Lindsay Munroe’s New Album Is Its Own “Unique” Presentation

Courtesy: Concord Music Group/Craft Recordings

Family entertainer Lindsay Munroe debuted the video for her latest single ‘Little Red Caboose’ Thursday.  The song, which is part of the annual National Train Day celebrations planned to take place nationwide, is the latest single from her new album I Am Kind.  The 16-song record was released digitally April 24, and is scheduled for a physical release June 12 through Concord Music Group and Craft Recordings.  The album is another positive entry in this year’s field of new family music albums.  That is proven in part through the songs that make up the record’s body.  This item will be addressed shortly.  The arrangements in the featured songs are just as important to note as the songs themselves, and will be discussed a little later.  The record’s sequencing puts the finishing touch to its presentation and will be discussed later, too.  Each item noted here is key in its own way to the whole of this record.  All things considered, they make I Am Kind another record that any family will welcome into its home.

Lindsay Munroe’s new family music offering I Am Kind is its own unique presentation that the whole family will enjoy.  That is proven in part through the songs that make up the album’s body.  The songs that make up the record’s body are familiar works that any listener will recognize.  Among the most notable of the record’s featured songs are works, such as ‘The More We Come Together,’ ‘Peace Like A River’ and ‘De Colores.’  Another well-known standard featured as part of the album’s body is the song ‘Frere Jacques.’  Joan Baez and so many other well-known performers have taken on ‘De Colores,’ and have done so just as well as Munroe.  ‘The More We Come Together’ is a work that every early childhood educator has taught children. The same applies with ‘Frere Jacques.’  ‘Peace Like A River’ is actually a well-known spiritual that has been performed by so many artists across the proverbial board, as is ‘This Little Light.’ Older standards are not the only works featured in the record’s 30-minute run time.  It also has some more modern work, such as ‘OK To Make Mistakes,’ which has been made well-known thanks to PBS Kids’ animated series Daniel Tiger’s Neighborhood.  Between these songs and the rest of the album’s works not addressed here, it can be said that the songs featured in this record give audiences plenty of familiarity.  That sense of familiarity is important in that it will encourage audiences’ engagement quite a bit.  That ensured engagement will lead to plenty of entertainment for listeners, too.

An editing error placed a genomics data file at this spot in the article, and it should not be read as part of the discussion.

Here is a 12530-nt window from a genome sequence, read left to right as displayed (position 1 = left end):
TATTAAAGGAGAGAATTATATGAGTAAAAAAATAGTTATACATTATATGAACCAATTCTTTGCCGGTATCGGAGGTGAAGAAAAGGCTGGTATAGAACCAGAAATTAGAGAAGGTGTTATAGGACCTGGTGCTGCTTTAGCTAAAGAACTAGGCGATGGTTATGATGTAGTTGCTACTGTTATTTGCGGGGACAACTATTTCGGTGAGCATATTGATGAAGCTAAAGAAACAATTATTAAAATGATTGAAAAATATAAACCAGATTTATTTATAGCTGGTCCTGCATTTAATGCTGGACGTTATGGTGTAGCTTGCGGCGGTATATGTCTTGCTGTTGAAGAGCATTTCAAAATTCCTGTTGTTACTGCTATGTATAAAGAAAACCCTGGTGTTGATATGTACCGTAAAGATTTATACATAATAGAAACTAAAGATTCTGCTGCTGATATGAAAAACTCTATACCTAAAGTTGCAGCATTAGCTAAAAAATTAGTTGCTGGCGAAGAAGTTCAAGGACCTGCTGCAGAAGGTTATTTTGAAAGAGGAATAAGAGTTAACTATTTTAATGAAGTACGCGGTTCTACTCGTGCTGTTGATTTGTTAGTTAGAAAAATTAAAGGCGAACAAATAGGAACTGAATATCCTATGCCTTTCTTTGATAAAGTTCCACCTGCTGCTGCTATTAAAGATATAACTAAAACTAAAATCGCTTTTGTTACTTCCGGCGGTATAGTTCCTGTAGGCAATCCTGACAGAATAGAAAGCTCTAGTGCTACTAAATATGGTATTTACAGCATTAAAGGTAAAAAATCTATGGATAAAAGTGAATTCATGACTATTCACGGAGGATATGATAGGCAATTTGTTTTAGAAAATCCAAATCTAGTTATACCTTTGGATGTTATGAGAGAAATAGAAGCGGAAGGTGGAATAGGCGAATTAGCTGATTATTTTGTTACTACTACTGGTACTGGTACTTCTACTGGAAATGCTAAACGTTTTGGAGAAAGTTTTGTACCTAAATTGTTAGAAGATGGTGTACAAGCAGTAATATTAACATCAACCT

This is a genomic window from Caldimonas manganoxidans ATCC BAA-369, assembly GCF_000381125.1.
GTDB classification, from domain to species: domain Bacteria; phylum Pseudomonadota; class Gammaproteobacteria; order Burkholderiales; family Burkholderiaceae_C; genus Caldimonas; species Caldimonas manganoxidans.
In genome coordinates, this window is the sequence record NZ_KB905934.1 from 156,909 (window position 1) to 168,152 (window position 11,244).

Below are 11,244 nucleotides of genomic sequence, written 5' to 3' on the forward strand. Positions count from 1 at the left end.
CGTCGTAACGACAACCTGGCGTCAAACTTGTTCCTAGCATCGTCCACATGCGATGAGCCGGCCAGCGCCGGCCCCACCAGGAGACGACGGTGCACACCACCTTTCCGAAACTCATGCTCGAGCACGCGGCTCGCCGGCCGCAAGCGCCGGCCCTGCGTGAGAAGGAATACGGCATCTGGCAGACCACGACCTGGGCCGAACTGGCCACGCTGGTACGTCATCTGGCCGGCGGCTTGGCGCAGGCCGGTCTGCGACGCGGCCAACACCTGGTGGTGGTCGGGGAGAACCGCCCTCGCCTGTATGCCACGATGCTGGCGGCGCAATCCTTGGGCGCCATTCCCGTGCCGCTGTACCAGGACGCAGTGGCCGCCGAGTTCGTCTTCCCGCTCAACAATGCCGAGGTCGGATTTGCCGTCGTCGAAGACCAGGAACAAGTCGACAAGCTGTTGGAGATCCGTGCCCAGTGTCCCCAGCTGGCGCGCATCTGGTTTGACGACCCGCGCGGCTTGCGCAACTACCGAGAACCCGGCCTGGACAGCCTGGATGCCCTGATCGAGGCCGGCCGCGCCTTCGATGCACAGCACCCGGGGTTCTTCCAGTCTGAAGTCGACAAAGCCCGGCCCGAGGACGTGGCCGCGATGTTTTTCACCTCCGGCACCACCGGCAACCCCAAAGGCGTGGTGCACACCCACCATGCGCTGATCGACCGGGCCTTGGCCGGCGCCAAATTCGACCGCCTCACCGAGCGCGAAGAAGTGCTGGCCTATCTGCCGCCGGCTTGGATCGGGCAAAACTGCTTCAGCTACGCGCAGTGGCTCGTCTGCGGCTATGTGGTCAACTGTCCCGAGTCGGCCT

For all of the engagement and entertainment that the songs featured in Munroe’s new album bring listeners, her arrangements of the songs add even more pleasure to that listening experience.  Munroe’s performance of ‘Peace Like A River’ is one of the album’s most notable arrangements.  This timeless African-American spiritual song has been performed in so many fashions throughout the ages, and while its precise origin is unknown, it has inspired a countless variety of renditions.  Munroe’s is without doubt, moving, with its Appalachian style approach.  This approach is right up there with singer-songwriter Lynda Randle’s 2013 performance of the song even though the two takes present the song in two wholly different styles.  Randle’s rendition is one of the gold standards of the song in this critic’s ears.  Munroe’s rendition of ‘Peace Like A River’ is just one of the songs featured in this record that shows the value of the overall arrangements.  Munroe’s take of the equally timeless traditional Spanish song ‘De Colores’ is another work that does so well here.  The original song is said to be associated with Mexican folklore.  Also associated with Mexico is the accordion in said music.  Munroe incorporates that element into her rendition here, adding to the authentic Spanish/Hispanic sense.  The accordion seems to be the only instrument used in this rendition, and its use alongside the simple harmonies gives this song so much depth and enjoyment.  Next to the renditions produced by Munroe’s friend and fellow family entertainer Raffi, and that crafted by Joan Baez, Munroe’s version proves one of the most notable takes.  Munroe’s new single ‘Little Red Caboose’ is another example of the importance of the arrangements featured in her new album.  The song features Munroe playing her ukulele and singing.  She is joined by a group of children to help her, as well as another performer making the sounds of the engine pulling the caboose and of a trumpet.  Whether the song is based on the children’s book by the same name is anyone’s guess.  It is known that this is Munroe’s own take on the song, which itself is another standard.  Her take stays relatively true to its source material, too while also giving the song its own identity thanks to its arrangement.  It’s just one more way in which the album’s arrangements prove vital to its presentation.  When it is considered with the other arrangements discussed here and the rest of the album’s arrangements, the album’s overall musical content proves just as important to its presentation as its song choices.  The songs and their arrangements are clearly important to the presentation of I Am Kind.  For all of their importance, they are not the album’s only important elements.  The record’s sequencing does just as much for its presentation as its content.